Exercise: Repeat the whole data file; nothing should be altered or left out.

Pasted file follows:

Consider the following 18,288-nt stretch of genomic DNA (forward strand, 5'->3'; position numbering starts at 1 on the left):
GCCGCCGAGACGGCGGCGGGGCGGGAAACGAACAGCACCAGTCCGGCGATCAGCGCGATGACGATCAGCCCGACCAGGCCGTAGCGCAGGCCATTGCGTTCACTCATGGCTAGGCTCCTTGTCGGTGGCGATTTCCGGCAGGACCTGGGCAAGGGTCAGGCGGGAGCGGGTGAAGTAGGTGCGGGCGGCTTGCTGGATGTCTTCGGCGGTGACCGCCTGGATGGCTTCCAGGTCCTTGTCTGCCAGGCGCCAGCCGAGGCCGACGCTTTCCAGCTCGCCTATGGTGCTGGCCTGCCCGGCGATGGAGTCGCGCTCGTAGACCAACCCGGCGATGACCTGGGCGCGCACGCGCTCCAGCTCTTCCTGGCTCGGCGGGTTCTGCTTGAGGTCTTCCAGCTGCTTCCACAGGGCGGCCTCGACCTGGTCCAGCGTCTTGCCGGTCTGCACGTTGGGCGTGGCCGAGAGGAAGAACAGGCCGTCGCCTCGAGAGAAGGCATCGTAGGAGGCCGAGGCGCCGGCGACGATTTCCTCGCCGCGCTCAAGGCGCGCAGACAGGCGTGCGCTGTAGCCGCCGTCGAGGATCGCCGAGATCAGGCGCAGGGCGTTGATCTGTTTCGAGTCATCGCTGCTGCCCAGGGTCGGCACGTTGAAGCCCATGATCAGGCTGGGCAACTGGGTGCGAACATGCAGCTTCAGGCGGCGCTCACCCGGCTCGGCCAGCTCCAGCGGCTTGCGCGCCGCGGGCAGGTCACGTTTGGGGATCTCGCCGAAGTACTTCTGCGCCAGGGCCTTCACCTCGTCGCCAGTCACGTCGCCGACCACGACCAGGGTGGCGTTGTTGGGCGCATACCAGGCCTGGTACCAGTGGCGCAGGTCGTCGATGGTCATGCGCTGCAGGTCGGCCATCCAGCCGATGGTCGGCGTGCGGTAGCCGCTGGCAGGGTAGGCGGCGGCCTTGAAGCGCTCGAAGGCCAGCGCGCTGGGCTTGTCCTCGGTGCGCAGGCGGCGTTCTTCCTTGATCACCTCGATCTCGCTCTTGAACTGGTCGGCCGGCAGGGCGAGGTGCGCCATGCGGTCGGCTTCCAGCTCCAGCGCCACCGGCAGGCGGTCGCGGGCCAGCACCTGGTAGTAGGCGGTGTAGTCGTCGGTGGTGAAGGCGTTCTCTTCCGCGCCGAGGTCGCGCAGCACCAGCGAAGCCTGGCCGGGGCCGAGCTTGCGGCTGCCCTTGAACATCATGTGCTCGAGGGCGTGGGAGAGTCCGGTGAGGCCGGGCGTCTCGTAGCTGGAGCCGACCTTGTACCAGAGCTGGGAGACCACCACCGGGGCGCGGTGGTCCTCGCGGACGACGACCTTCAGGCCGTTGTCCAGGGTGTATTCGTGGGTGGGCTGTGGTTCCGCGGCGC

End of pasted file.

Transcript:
Consider the following 18,288-nt stretch of genomic DNA (forward strand, 5'->3'; position numbering starts at 1 on the left):
GCCGCCGAGACGGCGGCGGGGCGGGAAACGAACAGCACCAGTCCGGCGATCAGCGCGATGACGATCAGCCCGACCAGGCCGTAGCGCAGGCCATTGCGTTCACTCATGGCTAGGCTCCTTGTCGGTGGCGATTTCCGGCAGGACCTGGGCAAGGGTCAGGCGGGAGCGGGTGAAGTAGGTGCGGGCGGCTTGCTGGATGTCTTCGGCGGTGACCGCCTGGATGGCTTCCAGGTCCTTGTCTGCCAGGCGCCAGCCGAGGCCGACGCTTTCCAGCTCGCCTATGGTGCTGGCCTGCCCGGCGATGGAGTCGCGCTCGTAGACCAACCCGGCGATGACCTGGGCGCGCACGCGCTCCAGCTCTTCCTGGCTCGGCGGGTTCTGCTTGAGGTCTTCCAGCTGCTTCCACAGGGCGGCCTCGACCTGGTCCAGCGTCTTGCCGGTCTGCACGTTGGGCGTGGCCGAGAGGAAGAACAGGCCGTCGCCTCGAGAGAAGGCATCGTAGGAGGCCGAGGCGCCGGCGACGATTTCCTCGCCGCGCTCAAGGCGCGCAGACAGGCGTGCGCTGTAGCCGCCGTCGAGGATCGCCGAGATCAGGCGCAGGGCGTTGATCTGTTTCGAGTCATCGCTGCTGCCCAGGGTCGGCACGTTGAAGCCCATGATCAGGCTGGGCAACTGGGTGCGAACATGCAGCTTCAGGCGGCGCTCACCCGGCTCGGCCAGCTCCAGCGGCTTGCGCGCCGCGGGCAGGTCACGTTTGGGGATCTCGCCGAAGTACTTCTGCGCCAGGGCCTTCACCTCGTCGCCAGTCACGTCGCCGACCACGACCAGGGTGGCGTTGTTGGGCGCATACCAGGCCTGGTACCAGTGGCGCAGGTCGTCGATGGTCATGCGCTGCAGGTCGGCCATCCAGCCGATGGTCGGCGTGCGGTAGCCGCTGGCAGGGTAGGCGGCGGCCTTGAAGCGCTCGAAGGCCAGCGCGCTGGGCTTGTCCTCGGTGCGCAGGCGGCGTTCTTCCTTGATCACCTCGATCTCGCTCTTGAACTGGTCGGCCGGCAGGGCGAGGTGCGCCATGCGGTCGGCTTCCAGCTCCAGCGCCACCGGCAGGCGGTCGCGGGCCAGCACCTGGTAGTAGGCGGTGTAGTCGTCGGTGGTGAAGGCGTTCTCTTCCGCGCCGAGGTCGCGCAGCACCAGCGAAGCCTGGCCGGGGCCGAGCTTGCGGCTGCCCTTGAACATCATGTGCTCGAGGGCGTGGGAGAGTCCGGTGAGGCCGGGCGTCTCGTAGCTGGAGCCGACCTTGTACCAGAGCTGGGAGACCACCACCGGGGCGCGGTGGTCCTCGCGGACGACGACCTTCAGGCCGTTGTCCAGGGTGTATTCGTGGGTGGGCTGTGGTTCCGCGGCGC